Isaac Newton: The Last Sorcerer

By Michael White | Go to book overview

CHAPTER 11
Metamorphosis

Forward, forward let us range, Let the great world spin for ever down the ringing grooves of change.

ALFRED, LORD TENNYSON1

Newton's decision to leave academe and remove to London marked a complete metamorphosis in his career, and the city in which he was to remain for the rest of his life had gone through no less a transformation contemporaneously. The Great Fire of 1666 had consumed an estimated 13,000 houses and 87 churches, including the beautiful old St Paul's. Gone was the city of Shakespeare, Chaucer, Raleigh, Elizabeth I and Marlowe, and the material loss has been put at £10 million during a time when the city's annual income was £12,000.

But the task of rebuilding had begun almost immediately. By the time William and Mary were proclaimed King and Queen a little over two decades later, some 8,000 houses and more than three dozen churches had been built to replace the old. As early as 1671, John Evelyn could report in his diary:

Returning home, I went on shore to see Custom House, now newly built since the dreadful conflagration. Rebuilt Guildhall used for the Lord Mayor's Feast in November. The Royal Exchange and Blackwell Hall completed; halls for the Vintners, Drapers, Coopers, Parish Clerks and Skinners; repairs to the river stairs at Queenhithe, Trig Lane and the Old Swan. Work begins on four new churches, on the Fleet Canal, and, in Fish Street Hill, on the Monument to the late dreadful fire.2

The new houses and streets were of a totally different character to the old. Until the Great Fire, the city had been a mass of wooden

-255-

Notes for this page

Add a new note
If you are trying to select text to create highlights or citations, remember that you must now click or tap on the first word, and then click or tap on the last word.
One moment ...
Default project is now your active project.
Project items
Notes
Cite this page

Cited page

Style
Citations are available only to our active members.
Buy instant access to cite pages or passages in MLA 8, MLA 7, APA and Chicago citation styles.

(Einhorn, 1992, p. 25)

(Einhorn 25)

(Einhorn 25)

1. Lois J. Einhorn, Abraham Lincoln, the Orator: Penetrating the Lincoln Legend (Westport, CT: Greenwood Press, 1992), 25, http://www.questia.com/read/27419298.

Note: primary sources have slightly different requirements for citation. Please see these guidelines for more information.

Cited page

Bookmark this page
Isaac Newton: The Last Sorcerer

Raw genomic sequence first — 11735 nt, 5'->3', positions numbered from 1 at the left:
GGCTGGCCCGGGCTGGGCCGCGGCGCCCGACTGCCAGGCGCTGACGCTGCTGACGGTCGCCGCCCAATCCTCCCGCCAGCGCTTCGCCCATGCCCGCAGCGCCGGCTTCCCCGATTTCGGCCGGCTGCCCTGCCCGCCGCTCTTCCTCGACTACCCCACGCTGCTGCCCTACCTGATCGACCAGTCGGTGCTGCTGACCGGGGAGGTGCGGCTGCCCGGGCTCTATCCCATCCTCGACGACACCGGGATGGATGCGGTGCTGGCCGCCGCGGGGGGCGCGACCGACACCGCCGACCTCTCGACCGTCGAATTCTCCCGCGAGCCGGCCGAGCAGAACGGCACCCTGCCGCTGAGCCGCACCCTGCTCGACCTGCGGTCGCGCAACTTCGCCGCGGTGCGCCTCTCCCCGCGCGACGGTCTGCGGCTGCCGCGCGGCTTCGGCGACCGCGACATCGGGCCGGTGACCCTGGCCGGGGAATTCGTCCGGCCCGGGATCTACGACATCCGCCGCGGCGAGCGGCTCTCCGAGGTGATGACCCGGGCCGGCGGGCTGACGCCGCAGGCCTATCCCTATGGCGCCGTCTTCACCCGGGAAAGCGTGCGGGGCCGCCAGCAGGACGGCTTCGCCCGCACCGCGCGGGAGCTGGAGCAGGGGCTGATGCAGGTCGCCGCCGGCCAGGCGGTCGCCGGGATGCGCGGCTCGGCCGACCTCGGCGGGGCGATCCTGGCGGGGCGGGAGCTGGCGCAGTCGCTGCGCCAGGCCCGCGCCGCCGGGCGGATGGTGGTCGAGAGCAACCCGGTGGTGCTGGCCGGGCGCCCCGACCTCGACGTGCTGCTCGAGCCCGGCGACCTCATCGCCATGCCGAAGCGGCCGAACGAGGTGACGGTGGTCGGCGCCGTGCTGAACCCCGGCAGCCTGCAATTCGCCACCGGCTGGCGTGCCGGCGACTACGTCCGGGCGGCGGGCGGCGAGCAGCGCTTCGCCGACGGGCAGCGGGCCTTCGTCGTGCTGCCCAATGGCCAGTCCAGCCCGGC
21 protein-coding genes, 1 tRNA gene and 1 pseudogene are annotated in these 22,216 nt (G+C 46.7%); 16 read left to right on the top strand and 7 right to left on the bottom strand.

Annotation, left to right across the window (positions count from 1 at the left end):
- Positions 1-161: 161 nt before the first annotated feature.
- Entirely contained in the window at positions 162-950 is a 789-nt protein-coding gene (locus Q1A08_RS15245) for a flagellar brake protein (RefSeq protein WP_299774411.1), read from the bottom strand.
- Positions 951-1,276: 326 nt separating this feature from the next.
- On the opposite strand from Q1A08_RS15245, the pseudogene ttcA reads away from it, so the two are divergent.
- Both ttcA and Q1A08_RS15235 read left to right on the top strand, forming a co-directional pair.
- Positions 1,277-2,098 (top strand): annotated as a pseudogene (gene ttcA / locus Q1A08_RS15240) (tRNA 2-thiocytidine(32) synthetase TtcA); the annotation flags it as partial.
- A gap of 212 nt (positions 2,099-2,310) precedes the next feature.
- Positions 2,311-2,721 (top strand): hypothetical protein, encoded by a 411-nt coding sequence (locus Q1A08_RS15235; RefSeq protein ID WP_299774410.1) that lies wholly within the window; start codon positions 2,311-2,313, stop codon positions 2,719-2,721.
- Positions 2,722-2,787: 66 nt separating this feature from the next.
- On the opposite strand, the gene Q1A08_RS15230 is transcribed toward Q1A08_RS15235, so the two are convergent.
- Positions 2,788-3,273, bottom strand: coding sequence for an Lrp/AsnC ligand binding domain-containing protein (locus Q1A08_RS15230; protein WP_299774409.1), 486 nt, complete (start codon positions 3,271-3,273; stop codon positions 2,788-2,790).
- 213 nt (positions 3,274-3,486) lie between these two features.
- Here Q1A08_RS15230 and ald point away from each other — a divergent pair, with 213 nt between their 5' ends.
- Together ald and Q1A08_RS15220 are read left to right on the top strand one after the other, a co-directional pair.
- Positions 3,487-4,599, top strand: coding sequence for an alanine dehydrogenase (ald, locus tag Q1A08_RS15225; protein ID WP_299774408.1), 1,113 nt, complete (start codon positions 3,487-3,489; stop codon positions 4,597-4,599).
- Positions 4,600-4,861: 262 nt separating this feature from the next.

Table of contents

Table of contents

  • Title Page iii
  • Contents vii
  • Introduction - Truth Revealed 1
  • 1: Desertion 6
  • 2 - The Changing View Of Matter and Energy 29
  • 3 - Academia 43
  • 4 - Astronomy and Mathematics Before Newton 66
  • 5 - A Toe in the Water 82
  • 6 - The Search for The Philosophers' Stone 104
  • 7 - The Sorcerer's Apprentice 131
  • 9 - To the Principia 190
  • 10 - Breakdown 222
  • 11 - Metamorphosis 255
  • 12 - Old Men's Battles 294
  • 13 - A Question of Priority 325
  • 14 - Joining the Ancients 343
  • References 363
  • Index 387
  • Picture Credits 403
Settings

Settings

Typeface
Text size Smaller Larger Reset View mode
Search within

Search within this book

Look up

Look up a word

  • Dictionary
  • Thesaurus
Please submit a word or phrase above.
Print this page

Print this page

Why can't I print more than one page at a time?

Help
Full screen
Items saved from this book
  • Bookmarks
  • Highlights & Notes
  • Citations
/ 406

matching results for page

    Questia reader help

    How to highlight and cite specific passages

    1. Click or tap the first word you want to select.
    2. Click or tap the last word you want to select, and you’ll see everything in between get selected.
    3. You’ll then get a menu of options like creating a highlight or a citation from that passage of text.

    OK, got it!

    Cited passage

    Style
    Citations are available only to our active members.
    Buy instant access to cite pages or passages in MLA 8, MLA 7, APA and Chicago citation styles.

    "Portraying himself as an honest, ordinary person helped Lincoln identify with his audiences." (Einhorn, 1992, p. 25).

    "Portraying himself as an honest, ordinary person helped Lincoln identify with his audiences." (Einhorn 25)

    "Portraying himself as an honest, ordinary person helped Lincoln identify with his audiences." (Einhorn 25)

    "Portraying himself as an honest, ordinary person helped Lincoln identify with his audiences."1

    1. Lois J. Einhorn, Abraham Lincoln, the Orator: Penetrating the Lincoln Legend (Westport, CT: Greenwood Press, 1992), 25, http://www.questia.com/read/27419298.

    Cited passage

    Thanks for trying Questia!

    Please continue trying out our research tools, but please note, full functionality is available only to our active members.

    Your work will be lost once you leave this Web page.

    Buy instant access to save your work.

    Already a member? Log in now.

    Search by... Author
    Show... All Results Primary Sources Peer-reviewed

    Oops!

    An unknown error has occurred. Please click the button below to reload the page. If the problem persists, please try again in a little while.